12 weekly sessions of one-to-one PCT (psychotherapy)
Behavioral: Present Centered Therapy (PCT) - psychotherapy
Present Centered Therapy (PCT) is a 12-session supportive therapy adapted a 14-session version co-developed by the first author (McDonagh-Coyle et al., 2005). Psychoeducation is provided about the link between traumatic events, PTSD symptoms, and problems in relationships, and social problem solving skills are taught to address the "traumagenic dynamics" of betrayal, stigma, powerlessness, and sexualization (Finkelhor, 1987). PCT focuses on addressing current problems rather than trauma memory-based exposure therapy, and uses a distinctive mnemonic to organize the skill set. PCT has clients keep a journal of relational stressors and responses as between-session homework.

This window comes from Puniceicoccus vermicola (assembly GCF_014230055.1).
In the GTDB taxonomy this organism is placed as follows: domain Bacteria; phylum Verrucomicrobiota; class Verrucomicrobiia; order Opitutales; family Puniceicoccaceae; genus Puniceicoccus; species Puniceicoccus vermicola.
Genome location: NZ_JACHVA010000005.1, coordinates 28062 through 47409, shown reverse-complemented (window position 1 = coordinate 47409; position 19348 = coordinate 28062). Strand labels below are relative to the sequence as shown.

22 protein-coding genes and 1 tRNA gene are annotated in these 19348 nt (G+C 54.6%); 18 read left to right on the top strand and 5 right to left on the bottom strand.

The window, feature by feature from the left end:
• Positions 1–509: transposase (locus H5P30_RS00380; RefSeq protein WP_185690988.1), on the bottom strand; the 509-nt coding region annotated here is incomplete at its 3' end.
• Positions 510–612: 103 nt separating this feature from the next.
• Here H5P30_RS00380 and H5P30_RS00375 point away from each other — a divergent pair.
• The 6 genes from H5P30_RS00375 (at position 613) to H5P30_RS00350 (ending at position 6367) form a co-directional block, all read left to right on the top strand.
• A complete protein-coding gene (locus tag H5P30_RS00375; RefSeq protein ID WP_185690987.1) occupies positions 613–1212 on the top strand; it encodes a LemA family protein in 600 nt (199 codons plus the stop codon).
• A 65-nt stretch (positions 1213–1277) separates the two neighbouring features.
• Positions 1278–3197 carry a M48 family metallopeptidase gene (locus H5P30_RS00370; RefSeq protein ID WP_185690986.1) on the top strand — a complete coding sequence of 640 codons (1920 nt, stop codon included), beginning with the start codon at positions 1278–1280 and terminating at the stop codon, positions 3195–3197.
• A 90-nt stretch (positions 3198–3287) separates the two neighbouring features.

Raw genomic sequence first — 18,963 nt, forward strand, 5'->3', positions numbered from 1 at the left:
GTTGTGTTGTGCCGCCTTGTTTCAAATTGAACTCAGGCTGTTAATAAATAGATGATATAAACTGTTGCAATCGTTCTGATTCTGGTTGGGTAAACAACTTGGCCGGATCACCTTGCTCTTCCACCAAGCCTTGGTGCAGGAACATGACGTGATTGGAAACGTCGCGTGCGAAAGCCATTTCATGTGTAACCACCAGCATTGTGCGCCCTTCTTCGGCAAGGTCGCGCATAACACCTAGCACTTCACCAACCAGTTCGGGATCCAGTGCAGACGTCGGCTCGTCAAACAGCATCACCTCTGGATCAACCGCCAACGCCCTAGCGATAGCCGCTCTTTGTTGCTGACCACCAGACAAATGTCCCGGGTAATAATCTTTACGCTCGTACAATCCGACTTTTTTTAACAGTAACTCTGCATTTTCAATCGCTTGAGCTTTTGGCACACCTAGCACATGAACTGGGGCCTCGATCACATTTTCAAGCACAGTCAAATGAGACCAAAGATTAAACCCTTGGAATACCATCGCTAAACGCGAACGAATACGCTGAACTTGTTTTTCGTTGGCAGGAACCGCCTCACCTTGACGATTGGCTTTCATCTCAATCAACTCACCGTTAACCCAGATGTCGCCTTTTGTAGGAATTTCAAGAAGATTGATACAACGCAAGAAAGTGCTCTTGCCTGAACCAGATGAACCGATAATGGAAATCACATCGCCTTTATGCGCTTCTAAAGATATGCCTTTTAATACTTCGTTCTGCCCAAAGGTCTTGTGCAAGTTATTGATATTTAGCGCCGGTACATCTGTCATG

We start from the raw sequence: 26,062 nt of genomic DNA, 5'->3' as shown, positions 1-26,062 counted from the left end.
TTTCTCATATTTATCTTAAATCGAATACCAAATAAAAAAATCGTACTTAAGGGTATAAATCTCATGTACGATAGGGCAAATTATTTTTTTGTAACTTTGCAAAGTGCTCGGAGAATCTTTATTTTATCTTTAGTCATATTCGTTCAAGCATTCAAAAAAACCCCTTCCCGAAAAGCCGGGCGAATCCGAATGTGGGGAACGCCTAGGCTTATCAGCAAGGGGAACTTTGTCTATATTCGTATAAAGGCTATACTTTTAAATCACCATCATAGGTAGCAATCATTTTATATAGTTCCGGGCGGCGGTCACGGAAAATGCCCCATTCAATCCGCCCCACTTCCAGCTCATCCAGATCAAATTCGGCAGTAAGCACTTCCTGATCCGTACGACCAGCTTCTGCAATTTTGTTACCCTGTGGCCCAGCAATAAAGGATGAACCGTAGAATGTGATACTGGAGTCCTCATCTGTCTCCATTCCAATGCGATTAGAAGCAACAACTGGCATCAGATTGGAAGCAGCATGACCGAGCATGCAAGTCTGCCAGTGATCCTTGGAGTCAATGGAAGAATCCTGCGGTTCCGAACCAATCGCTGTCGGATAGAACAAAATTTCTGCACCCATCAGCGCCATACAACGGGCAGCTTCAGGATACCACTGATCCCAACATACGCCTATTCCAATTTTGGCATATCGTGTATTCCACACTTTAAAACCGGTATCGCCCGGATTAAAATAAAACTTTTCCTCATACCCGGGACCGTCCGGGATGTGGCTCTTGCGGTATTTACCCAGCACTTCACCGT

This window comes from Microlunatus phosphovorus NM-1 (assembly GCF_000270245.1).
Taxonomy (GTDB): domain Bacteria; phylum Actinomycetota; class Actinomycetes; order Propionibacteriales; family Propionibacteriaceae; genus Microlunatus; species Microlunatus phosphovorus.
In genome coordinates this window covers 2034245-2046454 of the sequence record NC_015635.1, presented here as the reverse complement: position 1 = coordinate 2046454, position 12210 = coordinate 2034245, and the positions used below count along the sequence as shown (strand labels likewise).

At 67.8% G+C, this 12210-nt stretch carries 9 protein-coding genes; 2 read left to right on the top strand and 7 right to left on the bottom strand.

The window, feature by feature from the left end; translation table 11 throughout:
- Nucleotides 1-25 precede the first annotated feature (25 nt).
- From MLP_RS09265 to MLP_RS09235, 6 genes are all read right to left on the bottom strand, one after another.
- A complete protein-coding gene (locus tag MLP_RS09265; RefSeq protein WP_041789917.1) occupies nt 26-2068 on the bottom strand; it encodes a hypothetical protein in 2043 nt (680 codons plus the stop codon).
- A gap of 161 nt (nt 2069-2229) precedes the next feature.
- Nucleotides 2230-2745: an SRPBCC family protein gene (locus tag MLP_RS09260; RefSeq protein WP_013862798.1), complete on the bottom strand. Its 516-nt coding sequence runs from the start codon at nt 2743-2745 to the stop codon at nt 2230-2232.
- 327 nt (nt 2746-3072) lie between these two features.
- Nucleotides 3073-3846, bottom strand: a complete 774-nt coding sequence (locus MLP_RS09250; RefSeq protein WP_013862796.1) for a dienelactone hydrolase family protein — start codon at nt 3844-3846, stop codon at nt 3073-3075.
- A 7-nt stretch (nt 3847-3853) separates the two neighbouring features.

Other Name: McDonagh-Coyle
90-day wait-list group
Other: No-treatment "waitlist" group
After a 90 day wait-list period, participants were invited to choose one of the treatment approaches (PCT or TARGET) and engage in 12 sessions of therapy.
Hypotheses, Objectives and Aims:
The study is a randomized clinical trial comparing two stress management counseling interventions with a wait-list comparison condition to determine their efficacy in addressing behavioral, cognitive, affective, and interpersonal effects of PTSD that often occurs for persons living in adverse socioeconomic circumstances and in violent families and communities. One goal of the study is to reduce the severity of or produce remission from PTSD, in order to reduce impulsivity, aggression, dissociation, and isolation by high-risk or previously incarcerated women. The long-term goal, which will be assessed in subsequent studies over time is to reduce the likelihood of their or their children becoming involved in, or victimized by other persons' involvement in, illegal activities. Children will not be involved in the present study, only women who are the mothers of young children.